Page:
1. 无论身在何处,我都认为这个世界上最美丽的地方就是我的家乡乌鲁木齐。那里的一山一水一草一木每一个人都让我念念不忘。我永远属于那里。各民族和睦相处,难道这真是遥不可及的梦想吗?老天保佑善良的市民。不眠夜。
“No matter where I am, I think the most beautiful place on earth is my hometown, Urumqi. I can never forget the mountains, rivers, grasslands and trees, and the people. I will always belong to that place. All the ethnic groups co-existing in harmony, is this really an unreachable dream? God bless the kindhearted citizens. Sleepless nights.”

2. 虽然从小生活在新疆,我也有过汉族的民族优越感,而这种优越感可能使我对维族和其他少数民族产生心理歧视,原来没意识到,一直到自己看见这类民族冲突引发的暴力事件,才发现自己思想的狭隘,才意识到“民族自治”的真正意义。
“Although I lived in Xinjiang since I was little, I also have felt a sense of Han superiority, and this sense of superiority may have made me discriminate against Uighurs and other minorities. Originally I wasn’t even aware of this until I saw these types of violent ethnic conflicts, and then I discovered the narrowness of my own thinking, and became aware of the true significance of ‘ethnic autonomy.'”

Read what people are saying about this topic on twitter.

Also from Chinese blogger Yang Jie 杨杰:

2个多小时前,驱车经过乌鲁木齐人民广场(此广场在新疆的地位相当于天安门广场之于北京)时,偶然撞上了突发的骚乱场面,看见数百人(或许上千人)有组织地聚集在这里游行滋事,而且参加者都是维吾尔族人,他们中有人用汉语喊口号,有人用维语喊口号,吸引了无数人旁观。从他们半生不熟的汉语判断,应该不是乌鲁木齐本地的维吾尔族人(因为居住在新疆首府乌鲁木齐的维族人说汉语说得很流利)。这个广场的北侧是新疆区党委(省委)所在地,东南侧是区政府(省政府)所在地,历来就是城市的心脏地带,也是居住在周边的各族市民最喜欢光顾驻留的公共宵夜场所,在夏季的夜里总是人满为患。广场中心,矗立着人民解放军进疆纪念碑(新疆和平解放纪念碑),碑体与北京天安门广场的人民英雄纪念碑很相似。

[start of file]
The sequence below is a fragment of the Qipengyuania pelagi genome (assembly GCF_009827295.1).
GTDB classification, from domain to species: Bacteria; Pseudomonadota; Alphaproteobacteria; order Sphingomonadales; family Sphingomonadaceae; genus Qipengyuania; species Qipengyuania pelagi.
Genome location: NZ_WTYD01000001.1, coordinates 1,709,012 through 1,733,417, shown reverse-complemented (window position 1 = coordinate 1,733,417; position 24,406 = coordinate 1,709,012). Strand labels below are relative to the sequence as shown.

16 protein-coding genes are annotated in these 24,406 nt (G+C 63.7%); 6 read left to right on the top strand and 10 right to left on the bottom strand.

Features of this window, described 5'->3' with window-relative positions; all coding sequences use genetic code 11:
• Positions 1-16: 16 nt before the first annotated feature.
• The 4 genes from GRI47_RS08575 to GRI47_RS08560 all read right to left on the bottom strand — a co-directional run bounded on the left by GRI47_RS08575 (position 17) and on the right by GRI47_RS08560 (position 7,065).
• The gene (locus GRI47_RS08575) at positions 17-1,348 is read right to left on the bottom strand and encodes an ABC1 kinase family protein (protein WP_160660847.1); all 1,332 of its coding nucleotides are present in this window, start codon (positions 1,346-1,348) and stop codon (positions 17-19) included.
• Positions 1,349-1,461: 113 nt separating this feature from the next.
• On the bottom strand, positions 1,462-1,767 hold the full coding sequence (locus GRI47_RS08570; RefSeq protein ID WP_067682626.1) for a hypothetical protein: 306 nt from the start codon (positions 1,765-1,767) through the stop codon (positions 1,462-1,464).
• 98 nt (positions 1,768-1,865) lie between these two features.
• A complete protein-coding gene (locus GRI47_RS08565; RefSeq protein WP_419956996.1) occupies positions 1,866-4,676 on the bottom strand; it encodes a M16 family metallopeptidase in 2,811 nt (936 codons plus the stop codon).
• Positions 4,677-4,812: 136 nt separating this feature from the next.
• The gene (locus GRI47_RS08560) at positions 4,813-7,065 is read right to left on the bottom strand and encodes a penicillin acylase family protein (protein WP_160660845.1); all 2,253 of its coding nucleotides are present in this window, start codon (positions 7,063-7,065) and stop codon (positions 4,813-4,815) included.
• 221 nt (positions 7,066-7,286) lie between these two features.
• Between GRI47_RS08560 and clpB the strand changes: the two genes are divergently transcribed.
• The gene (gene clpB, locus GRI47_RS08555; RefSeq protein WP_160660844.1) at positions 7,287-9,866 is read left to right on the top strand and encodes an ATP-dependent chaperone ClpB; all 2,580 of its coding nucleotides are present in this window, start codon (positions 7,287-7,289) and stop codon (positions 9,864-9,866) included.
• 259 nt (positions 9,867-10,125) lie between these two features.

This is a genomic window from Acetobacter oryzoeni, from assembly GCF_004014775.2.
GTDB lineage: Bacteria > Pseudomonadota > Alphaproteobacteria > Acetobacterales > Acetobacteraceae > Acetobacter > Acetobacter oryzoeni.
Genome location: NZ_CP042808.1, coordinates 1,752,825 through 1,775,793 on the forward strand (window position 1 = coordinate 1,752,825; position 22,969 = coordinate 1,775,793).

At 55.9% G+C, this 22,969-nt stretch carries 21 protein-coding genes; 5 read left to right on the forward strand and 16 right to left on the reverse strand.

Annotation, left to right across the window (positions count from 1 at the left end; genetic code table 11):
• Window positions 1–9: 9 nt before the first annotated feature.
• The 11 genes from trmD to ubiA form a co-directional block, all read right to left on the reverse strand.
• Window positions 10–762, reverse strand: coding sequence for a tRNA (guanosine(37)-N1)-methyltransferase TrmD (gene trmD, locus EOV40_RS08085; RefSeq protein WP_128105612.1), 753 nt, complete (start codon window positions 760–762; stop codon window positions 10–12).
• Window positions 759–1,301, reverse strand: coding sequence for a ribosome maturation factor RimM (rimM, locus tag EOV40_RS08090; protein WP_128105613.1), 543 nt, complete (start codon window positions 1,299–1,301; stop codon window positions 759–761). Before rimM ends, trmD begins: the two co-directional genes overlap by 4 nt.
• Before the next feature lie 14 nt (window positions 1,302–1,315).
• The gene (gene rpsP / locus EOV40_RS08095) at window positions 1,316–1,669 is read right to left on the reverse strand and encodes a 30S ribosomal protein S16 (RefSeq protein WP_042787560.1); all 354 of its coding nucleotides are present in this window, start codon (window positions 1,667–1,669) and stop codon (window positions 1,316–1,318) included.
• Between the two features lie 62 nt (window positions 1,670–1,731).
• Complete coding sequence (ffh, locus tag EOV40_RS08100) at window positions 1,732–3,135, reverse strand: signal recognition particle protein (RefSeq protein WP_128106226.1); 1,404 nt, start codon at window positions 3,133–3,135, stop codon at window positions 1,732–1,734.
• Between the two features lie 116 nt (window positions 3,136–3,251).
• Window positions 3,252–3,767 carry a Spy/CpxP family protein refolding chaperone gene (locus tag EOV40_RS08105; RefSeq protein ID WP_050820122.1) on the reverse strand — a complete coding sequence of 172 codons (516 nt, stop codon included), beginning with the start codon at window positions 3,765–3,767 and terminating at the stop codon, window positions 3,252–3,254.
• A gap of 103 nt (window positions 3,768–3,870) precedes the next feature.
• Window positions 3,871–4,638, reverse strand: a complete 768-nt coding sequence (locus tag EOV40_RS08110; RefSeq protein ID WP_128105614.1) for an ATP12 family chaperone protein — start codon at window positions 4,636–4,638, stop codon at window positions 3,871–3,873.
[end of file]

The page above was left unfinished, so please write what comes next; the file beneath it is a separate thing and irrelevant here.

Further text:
About two hours ago, I drove by the People’s Square of Urumqi. (The square’s importance for Xinjiang is equivalent to the importance of Tiananmen Square for Beijing.) I coincidentally ran into the sudden riot. I saw hundreds (maybe almost a thousand) people gathered here marching, in an organized way. All participants were Uighurs. Some of them were shouting slogans in Chinese, and some in Uighur. They attracted a large crowd. Judging from their half-baked Chinese, they were probably not Uighurs from Urumqi, since Uighurs in the regional capital Urumqi usually speak fluent Chinese. The north of the Square is where the Party Committee of Xinjiang is, and the southeast side of the Square is where the provincial government building is. This is the heart of the city. It is also a popular place for residents of all ethnicities living nearby to spend their time in the evening. On summer nights the square is always very crowded. In the center of the Square, the monument of the People’s Liberation Army Entering XInjiang (also called the Monument of the Peaceful Liberation of Xinjiang) stands tall. The monument is similar to the Monument to the People’s Heroes in Tiananmen Square in Beijing.